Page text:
My relative wrote their own Will and it’s being contested by family members who were left out, what should I do?
Fight back. The fact that the Will was written by your relatives is not, in itself, grounds to contest the Will. Of course, that does not stop people from contesting it anyway. But to contest the Will, they need legal grounds to do so. Self writing a Will is not a legal ground because California law allows people to write their own Wills; unless the Will was not legible or lacked two witnesses in the case of a typed or computer generated Will.
Lack of Capacity or Undue Influence
Instead, your family members would have to allege something like lack of capacity, or undue influence in order to overturn the Will. Just about anyone can allege these types of claims, but proving them in court is another matter. These are hard claims to prove in court because you have to obtain medial evidence of a mental defect, such as dementia, Alzheimer’s, damage from a stroke or accident, etc. And then you have to retain an expert to review that medical evidence and opine that the decedent lacked capacity or was susceptible to undue influence.
If there is no medical evidence of a mental defect, then lack of capacity will be nearly impossible to prove. And if the decedent wrote their own Wills, then undue influence may also be hard to prove since the terms of the Wills are in the decedent’s own words.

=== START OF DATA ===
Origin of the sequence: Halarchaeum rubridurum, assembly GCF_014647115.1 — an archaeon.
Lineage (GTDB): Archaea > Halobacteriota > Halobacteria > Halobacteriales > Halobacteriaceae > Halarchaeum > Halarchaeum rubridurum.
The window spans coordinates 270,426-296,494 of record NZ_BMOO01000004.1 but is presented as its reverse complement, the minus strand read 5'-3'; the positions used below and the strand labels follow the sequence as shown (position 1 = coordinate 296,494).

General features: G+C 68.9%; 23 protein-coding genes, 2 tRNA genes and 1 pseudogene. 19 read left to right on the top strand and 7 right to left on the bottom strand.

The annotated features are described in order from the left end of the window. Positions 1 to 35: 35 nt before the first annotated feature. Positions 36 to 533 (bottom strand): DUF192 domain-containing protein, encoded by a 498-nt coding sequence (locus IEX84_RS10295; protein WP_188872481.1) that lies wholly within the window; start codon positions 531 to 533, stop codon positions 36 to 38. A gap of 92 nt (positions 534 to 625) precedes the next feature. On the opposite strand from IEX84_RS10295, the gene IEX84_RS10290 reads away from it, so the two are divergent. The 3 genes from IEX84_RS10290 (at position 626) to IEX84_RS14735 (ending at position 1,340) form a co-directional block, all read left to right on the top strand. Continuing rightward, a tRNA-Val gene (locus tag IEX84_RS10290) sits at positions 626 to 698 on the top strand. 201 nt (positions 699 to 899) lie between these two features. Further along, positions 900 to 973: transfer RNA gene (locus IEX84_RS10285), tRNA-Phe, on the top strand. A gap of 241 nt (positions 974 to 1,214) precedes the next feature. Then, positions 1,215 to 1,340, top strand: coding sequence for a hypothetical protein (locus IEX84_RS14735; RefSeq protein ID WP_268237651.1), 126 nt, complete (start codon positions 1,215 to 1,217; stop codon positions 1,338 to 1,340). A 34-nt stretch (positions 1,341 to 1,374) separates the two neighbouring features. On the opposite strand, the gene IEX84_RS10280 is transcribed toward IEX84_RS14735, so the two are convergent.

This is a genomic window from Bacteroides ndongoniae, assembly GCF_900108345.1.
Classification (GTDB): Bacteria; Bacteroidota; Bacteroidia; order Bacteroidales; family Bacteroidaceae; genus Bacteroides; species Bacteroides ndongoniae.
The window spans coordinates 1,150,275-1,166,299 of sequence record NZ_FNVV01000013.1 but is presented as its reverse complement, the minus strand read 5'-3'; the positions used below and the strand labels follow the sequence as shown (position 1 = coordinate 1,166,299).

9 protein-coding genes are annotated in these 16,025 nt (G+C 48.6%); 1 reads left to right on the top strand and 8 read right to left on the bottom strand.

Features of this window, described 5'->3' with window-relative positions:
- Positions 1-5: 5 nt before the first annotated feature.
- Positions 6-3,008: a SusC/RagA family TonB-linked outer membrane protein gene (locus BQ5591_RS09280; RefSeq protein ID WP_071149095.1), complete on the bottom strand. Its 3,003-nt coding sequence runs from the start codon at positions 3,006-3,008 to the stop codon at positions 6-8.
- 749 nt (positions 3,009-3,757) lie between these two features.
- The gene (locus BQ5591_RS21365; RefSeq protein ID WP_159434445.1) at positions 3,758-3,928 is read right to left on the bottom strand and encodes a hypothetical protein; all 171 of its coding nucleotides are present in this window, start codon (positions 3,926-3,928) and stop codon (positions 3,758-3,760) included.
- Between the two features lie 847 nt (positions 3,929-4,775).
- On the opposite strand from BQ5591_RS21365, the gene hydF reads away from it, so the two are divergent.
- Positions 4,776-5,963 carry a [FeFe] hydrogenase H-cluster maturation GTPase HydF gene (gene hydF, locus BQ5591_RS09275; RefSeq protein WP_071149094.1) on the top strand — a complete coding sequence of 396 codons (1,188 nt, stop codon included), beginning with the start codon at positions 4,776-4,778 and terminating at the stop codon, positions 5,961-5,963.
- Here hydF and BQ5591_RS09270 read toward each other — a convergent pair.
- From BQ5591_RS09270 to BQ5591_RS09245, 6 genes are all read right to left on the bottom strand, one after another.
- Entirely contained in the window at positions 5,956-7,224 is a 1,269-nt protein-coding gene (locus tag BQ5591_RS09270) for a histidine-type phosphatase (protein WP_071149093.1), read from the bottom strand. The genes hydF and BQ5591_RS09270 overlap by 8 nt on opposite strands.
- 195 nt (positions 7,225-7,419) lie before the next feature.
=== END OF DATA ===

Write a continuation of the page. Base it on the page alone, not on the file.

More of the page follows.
In other words, fighting to overturn a Will is difficult. Various statistics have shown that only about 30% of Will contest cases that proceed to trial are successful. And in speaking with many judges about lack of capacity and undue influence cases, we have learned that judges are highly reluctant to overturn a Will or a Trust. Unless you have highly convincing facts, the chances of winning a Will contest case is small.
This is good news if you are defending a Will or Trust because you have a better chance of winning than if you are on the contesting side. Of course, every case is unique. So that may change depending on the facts and circumstances of your case.
The bottom line: if someone is challenging your parent’s handwritten Will, then you have to fight back. Look at what legal grounds the contestants are using to challenge the Will and see if they have any evidence to back up those claims. If they don’t, then you take your case to trial.